It is a moment to point out that many of my friends in the PCA, willing to deal Biblically and compassionately with people struggling with sin have opened the door to those who do not want to struggle with sin, but normalize sin to make the sin no longer a sin.
Some of my friends inside the Presbyterian Church in America have made excuses for pastors like Greg Johnson of Memorial Presbyterian Church in St. Louis, MO, and of Revoice, the conference held at his church a few years ago.
Revoice made waves for what seemed to be an attempt to normalize unbiblical sexual identities behind biblical veneers.
Well, let’s fast forward to today. Revoice is still going, and Johnson’s church might leave the PCA. And what of Revoice’s antics?
Speakers have always emphasized homosexuality as an identity, not just a behavior. But this year, such assertions from the dais seemed more insistent, with speakers assiduously using civil-rights language to present radical change as settled truth. That identity rhetoric extended to transgender ideology. Speakers frequently referred to “sexual and gender minorities” and used preferred pronouns, along with terms such as women “assigned female at birth.” The group’s reach and influence are growing, but leaders now emphasize parachurch activities. Speakers frequently referenced ongoing rejection within the church and encouraged attendees to form their own spiritual communities in local Revoice chapters.
Oh wait, there’s more:
During the conference’s two-hour lunch breaks, Revoice offered “affinity groups,” broken into various categories: gender minorities, family/loved ones of LGBTQ+, bisexuals/pansexuals, asexuals/aromantics, women “assigned female at birth,” mixed-orientation heterosexual marriages where one spouse remains same-sex attracted, and celibate partnerships where those who are same-sex attracted but celibate live together. In Side B circles, those are called “spiritual friendships.” Other affinity groups were categorized by race: BIPOC for black or indigenous people of color and AAPI for Asian American or Pacific Islanders.
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By Gene Edward Veith — 1 year ago
In 1993, I published a book titled Modern Fascism: Liquidating the Judeo-Christian Worldview.1 In it, I showed that the various fascist movements in Europe of the 1930s and 1940s were facets of the modernist movement, particularly, the branch of that movement that morphed into postmodernism. I also showed that the intellectual establishment of the 1990s, as represented in the academia of the time, was still holding to the ideas of the intellectual establishment of the 1930s that gave us Adolf Hitler, the Holocaust, and World War II, as if those catastrophes had never happened. But, as I wrote,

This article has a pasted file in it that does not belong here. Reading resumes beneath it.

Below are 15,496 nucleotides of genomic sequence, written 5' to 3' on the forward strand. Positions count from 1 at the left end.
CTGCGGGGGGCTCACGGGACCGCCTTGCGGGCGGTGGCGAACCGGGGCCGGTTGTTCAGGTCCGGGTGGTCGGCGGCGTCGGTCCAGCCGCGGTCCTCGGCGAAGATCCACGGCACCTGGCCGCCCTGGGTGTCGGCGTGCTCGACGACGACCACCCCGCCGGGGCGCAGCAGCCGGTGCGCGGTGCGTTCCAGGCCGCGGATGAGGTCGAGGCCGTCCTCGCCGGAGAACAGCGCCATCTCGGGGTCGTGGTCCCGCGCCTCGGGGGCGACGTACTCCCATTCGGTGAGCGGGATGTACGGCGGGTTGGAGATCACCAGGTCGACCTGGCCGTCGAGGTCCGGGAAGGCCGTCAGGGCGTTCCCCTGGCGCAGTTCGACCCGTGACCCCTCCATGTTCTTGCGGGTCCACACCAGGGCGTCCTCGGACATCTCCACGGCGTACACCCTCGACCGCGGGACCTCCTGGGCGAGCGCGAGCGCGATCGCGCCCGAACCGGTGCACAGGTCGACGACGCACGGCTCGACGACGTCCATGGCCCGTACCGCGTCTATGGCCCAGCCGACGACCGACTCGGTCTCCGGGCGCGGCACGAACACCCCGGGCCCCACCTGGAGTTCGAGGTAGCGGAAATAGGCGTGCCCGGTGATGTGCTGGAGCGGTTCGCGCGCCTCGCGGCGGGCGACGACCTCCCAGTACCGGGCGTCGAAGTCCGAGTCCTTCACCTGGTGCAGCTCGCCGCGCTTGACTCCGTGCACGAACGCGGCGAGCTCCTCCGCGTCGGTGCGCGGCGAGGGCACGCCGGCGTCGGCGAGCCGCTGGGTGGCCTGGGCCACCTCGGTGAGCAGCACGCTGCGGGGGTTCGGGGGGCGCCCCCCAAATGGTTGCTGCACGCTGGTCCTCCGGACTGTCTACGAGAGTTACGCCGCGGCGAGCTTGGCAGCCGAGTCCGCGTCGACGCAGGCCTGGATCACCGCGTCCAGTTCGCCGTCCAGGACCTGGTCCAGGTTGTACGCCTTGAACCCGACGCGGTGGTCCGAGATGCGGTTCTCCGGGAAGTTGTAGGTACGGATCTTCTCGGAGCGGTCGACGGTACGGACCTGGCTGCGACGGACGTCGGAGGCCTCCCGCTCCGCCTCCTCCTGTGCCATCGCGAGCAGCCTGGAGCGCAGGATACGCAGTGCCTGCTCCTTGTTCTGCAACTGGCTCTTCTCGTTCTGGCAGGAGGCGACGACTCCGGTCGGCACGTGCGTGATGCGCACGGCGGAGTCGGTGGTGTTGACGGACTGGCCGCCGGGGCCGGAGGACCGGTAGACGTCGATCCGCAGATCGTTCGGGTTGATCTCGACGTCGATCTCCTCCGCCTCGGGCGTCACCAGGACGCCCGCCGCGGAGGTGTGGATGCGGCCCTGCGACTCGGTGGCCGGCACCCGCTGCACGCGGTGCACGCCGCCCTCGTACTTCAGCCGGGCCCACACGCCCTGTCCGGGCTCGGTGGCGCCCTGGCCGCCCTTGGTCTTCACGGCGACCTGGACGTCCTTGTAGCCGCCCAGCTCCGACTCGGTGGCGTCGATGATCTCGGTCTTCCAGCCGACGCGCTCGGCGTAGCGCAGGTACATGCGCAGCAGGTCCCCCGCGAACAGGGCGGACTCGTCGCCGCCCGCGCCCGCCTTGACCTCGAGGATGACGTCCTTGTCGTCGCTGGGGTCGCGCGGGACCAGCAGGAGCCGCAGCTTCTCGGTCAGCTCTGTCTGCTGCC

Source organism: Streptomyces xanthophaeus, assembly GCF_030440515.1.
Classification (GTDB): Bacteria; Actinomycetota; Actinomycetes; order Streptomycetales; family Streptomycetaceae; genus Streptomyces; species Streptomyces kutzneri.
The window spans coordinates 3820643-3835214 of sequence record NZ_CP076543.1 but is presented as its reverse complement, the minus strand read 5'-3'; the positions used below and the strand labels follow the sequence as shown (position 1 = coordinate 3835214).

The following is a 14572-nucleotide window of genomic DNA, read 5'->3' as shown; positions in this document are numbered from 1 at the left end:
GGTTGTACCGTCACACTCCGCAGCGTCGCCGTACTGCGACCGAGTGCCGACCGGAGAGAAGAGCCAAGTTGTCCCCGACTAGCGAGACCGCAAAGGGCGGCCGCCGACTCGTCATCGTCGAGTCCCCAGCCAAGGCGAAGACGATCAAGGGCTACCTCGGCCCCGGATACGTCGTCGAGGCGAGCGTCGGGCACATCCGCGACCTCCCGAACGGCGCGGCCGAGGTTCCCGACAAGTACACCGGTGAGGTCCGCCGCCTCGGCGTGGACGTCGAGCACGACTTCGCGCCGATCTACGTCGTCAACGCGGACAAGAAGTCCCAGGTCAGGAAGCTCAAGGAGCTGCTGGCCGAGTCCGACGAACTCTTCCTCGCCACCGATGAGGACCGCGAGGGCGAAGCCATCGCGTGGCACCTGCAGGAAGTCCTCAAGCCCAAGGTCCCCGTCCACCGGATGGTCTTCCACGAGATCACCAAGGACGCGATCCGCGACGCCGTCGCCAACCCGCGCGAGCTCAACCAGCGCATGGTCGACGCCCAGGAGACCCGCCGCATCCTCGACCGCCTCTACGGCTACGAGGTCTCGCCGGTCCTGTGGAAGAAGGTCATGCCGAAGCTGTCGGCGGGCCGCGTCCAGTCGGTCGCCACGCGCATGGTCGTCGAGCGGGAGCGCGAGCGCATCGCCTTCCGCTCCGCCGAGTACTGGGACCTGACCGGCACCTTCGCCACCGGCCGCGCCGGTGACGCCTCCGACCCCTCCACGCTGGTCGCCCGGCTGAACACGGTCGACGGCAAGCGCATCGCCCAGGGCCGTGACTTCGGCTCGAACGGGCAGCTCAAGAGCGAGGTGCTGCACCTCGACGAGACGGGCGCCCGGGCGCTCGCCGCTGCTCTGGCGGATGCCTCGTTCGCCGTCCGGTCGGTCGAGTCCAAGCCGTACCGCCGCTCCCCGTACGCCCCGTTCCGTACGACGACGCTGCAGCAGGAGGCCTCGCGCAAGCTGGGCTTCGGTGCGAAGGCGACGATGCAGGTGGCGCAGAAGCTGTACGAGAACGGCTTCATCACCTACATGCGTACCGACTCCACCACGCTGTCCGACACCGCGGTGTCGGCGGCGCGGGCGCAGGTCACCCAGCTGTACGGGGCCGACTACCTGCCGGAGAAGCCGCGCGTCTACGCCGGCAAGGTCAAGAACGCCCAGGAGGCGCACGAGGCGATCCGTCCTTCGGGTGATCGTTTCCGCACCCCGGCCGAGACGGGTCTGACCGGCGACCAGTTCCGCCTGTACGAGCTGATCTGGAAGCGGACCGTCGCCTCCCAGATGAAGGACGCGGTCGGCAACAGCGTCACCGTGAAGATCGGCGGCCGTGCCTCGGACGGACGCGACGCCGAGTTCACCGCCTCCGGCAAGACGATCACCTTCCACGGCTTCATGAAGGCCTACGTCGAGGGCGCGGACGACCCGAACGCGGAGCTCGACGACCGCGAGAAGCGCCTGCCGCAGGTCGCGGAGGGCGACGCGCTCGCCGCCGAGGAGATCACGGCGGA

My concern is not so much with the current intellectual scene as it is with what might come next. What will the “post-contemporary” movement look like, once the postmodernists have successfully discredited objectivity, freedom, and morality? What sort of society will be erected on the rubble, once the Western tradition is deconstructed?2
“What might come next”? Well, Tabletalk has asked me to revisit my book to see how it stands up nearly three decades later. Reading it again after all these years was an unsettling experience. Much of what I predicted and warned against has come true. And even when I was wrong, I was wrong in underestimating the magnitude of the fascist revival.
As an undergraduate, I took a history seminar on early-twentieth-century Europe in which we studied the rise of fascism, which, to my surprise, was actually an avant-garde form of socialism involving some of the most distinguished thinkers and artists of the day. Then, as a graduate student in literature at a time when deconstruction and postmodern were in vogue, I observed the carefully controlled fallout over Victor Farias’ Heidegger and Nazism, which showed that the godfather of postmodernism, the twentieth-century philosopher Martin Heidegger, was not only a committed Nazi who presided over the purge of Jews in his university but a member of that party’s most radical faction. The same rationalizations accompanied the publication of Wartime Journalism: 1939–1943 by Paul De Man, which showed that the author, one of the fathers of deconstruction in literature, honed his ideas in writings published in Nazi publications in occupied Belgium.
As I started my career in Christian academia, I kept coming across related facts. I read an article by Raymond Surburg in Concordia Theological Quarterly about two important pioneers of the historical-critical approach to the Bible that demonstrated how their attacks on the Old Testament were motivated by their open anti-Semitism and by their desire to purge Christianity of its “Jewish” elements and thus the influence of the Bible. One of my colleagues, William Houser, a communications professor, discussed with me the contrast between Hitler’s ideal of “the triumph of the will,” captured in Leni Riefenstahl’s artistically acclaimed propaganda film of that name, and Luther’s “bondage of the will.” I also read the critique of Christianity and its ethic of love by Friedrich Nietzsche, the nineteenth-century philosopher venerated both by the S.S. concentration camp guards and many of my graduate school professors.